The springtime of 2016 was a balmy time, in England. An unseasonably early summer seemed upon us as Leicester City cantered their way to the Premier League title. When it came, the team itself wasn’t even playing, and Chelsea were given the satisfaction of snatching the last mathematical chance that Tottenham Hotspur had of catching them. When the full-time whistle blew at Stamford Bridge on that warm Monday evening at the very start of May (Vichai Srivaddhanaprabha was there that night), the city of Leicester poured out of the pubs, out of their homes, and into its streets to celebrate in a way that an English championship has never been celebrated before. Reporters were packed off to the East Midlands, messages of congratulations were received from all over the world. Those were the days.
Supporters of other clubs from modest backgrounds who’ve achieved success likely have an inkling of understanding of what Leicester City supporters went through in 2016, and it is a curiosity that three corners of the East Midlands – Derby, Nottingham and Leicester – have all managed to prick the bubble of Big City Football in over the course of the last half-century or so. But in this era, with this amount of global attention, it was unprecedented and it will not be seen again, in all likelihood. But the sense of amazement as this team shot to the top of the table and stayed there was experienced by all of us, and the tributes from all corners of the game have been heartfelt and genuine. It belonged to the people of Leicester, but their title win of 2016 was something experienced by all of us, even if we were outside with our noses pressed against the glass.
It is customary, at times like these, to say that football “doesn’t matter.” There is, most but not all of the time, a noble sentiment behind such comments, that there is something greater that binds us all together and that the false gods of what happens on the pitch of a Saturday afternoon pale into insignificance alongside human tragedy, in particular the loss of life. There is, however, sometimes another sentiment at play in such comments, that what matters to us is unimportant, that it’s trivial, and not only in an entirely superficial sense.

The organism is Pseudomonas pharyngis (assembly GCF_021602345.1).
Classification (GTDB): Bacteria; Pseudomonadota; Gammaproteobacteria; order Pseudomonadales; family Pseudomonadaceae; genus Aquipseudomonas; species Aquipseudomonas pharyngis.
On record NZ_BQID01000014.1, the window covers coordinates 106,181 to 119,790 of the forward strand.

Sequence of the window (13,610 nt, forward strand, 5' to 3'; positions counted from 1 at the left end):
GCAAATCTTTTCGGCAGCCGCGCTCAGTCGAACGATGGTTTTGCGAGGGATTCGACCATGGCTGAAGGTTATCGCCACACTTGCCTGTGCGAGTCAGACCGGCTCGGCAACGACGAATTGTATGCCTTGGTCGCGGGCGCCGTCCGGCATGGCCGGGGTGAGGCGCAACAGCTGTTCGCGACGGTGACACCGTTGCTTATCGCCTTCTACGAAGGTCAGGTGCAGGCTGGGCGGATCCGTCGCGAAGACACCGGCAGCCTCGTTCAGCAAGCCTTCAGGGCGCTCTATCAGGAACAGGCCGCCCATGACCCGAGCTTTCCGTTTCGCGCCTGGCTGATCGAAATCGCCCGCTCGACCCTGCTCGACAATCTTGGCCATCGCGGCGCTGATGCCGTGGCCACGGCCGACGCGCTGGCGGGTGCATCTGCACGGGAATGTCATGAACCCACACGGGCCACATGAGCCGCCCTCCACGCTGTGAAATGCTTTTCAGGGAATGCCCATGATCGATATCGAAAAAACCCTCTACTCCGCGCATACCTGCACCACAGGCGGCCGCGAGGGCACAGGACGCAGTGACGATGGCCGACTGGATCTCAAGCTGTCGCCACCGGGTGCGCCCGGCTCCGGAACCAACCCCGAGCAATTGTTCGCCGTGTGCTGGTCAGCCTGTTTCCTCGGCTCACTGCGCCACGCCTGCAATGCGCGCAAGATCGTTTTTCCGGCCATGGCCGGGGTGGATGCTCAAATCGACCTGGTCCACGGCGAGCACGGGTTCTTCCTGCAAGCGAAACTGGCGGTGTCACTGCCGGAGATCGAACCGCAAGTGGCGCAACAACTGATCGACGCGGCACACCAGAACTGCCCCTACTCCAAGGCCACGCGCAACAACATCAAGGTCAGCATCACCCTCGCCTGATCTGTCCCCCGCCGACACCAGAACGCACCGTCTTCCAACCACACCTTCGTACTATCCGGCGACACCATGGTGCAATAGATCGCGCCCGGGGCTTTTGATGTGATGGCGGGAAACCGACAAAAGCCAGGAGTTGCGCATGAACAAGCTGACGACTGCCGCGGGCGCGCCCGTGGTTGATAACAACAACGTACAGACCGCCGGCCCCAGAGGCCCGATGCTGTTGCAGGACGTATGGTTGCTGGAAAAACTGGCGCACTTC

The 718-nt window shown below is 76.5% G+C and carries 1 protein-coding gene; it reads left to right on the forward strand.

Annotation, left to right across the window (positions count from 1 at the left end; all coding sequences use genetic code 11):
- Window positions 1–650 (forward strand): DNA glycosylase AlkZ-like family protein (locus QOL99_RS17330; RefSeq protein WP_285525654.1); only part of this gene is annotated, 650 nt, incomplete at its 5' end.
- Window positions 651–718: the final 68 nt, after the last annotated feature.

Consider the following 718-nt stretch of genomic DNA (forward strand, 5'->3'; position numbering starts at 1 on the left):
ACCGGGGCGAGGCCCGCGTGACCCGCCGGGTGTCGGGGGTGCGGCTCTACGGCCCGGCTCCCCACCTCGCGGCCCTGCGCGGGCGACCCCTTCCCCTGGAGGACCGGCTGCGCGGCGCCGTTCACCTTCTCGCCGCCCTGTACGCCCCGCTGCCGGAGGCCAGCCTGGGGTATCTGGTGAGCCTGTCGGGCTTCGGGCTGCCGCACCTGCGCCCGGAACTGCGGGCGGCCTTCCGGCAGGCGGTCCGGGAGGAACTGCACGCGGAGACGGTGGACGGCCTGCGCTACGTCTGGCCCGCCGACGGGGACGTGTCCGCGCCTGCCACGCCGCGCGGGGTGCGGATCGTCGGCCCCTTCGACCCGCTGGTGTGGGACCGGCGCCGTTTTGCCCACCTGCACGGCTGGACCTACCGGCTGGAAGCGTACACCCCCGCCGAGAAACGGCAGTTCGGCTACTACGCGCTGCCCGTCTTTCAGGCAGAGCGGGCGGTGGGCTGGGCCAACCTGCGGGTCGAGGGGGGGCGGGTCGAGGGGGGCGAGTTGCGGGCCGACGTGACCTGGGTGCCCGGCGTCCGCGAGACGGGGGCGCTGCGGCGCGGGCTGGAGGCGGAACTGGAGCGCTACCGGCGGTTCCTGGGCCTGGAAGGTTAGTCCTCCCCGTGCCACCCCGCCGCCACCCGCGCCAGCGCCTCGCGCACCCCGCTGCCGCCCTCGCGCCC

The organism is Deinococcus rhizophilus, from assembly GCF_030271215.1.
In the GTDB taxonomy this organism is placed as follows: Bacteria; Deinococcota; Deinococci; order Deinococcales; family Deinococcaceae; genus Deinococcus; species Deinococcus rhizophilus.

But football does matter. The game itself long ago outgrew the childish and facile notion (often proposed by people who wouldn’t consider, say, reading a book to be, “just looking at some ink on a piece of paper”) that it’s “just twenty-two men kicking a pig’s bladder about.” It’s a conduit onto which we attach our hopes and our identity. It matters to those who celebrated in the streets of Leicester two and a half years ago. It matters to those who have laid their scarves at the King Power Stadium over the last couple of days or so.
In a time during which it has become fashionable to talk about parts of the country that have been “left behind” or “forgotten”, it is worth reflecting upon what the football club owner who bought an East Midlands football club, got it into the Premier League and then won it whilst seemingly understanding the civic importance of all of this and donating money to important local causes gave, in a country that increasingly doesn’t seem to care very much about those who live here, or at the very least does a very good job of giving the impression that it doesn’t. Vichai did, and it’s a sentiment that will not easily be forgotten by those whose lives he did impact upon.
Perhaps that sadness also feels so pronounced because this story reaches deep into us. Leicester City’s success was a fairy tale, and there’s something inherently joyous and life-affirming about seeing a fairy tale playing out before our very eyes. They’re not supposed to end this way, though. They’re supposed to end with the reassurance that everybody concerned lived happily ever after. But the loss of Vichai Srivaddhanaprabha is something considerably greater than this. He gave the city of Leicester a dream, but in doing so he gave it a voice and a feeling of pride that his death cannot take away. His legacy within the city will be greater than he would likely ever have imagined. Things can and will never be the same again for Leicester City, and the club wouldn’t change that for the world.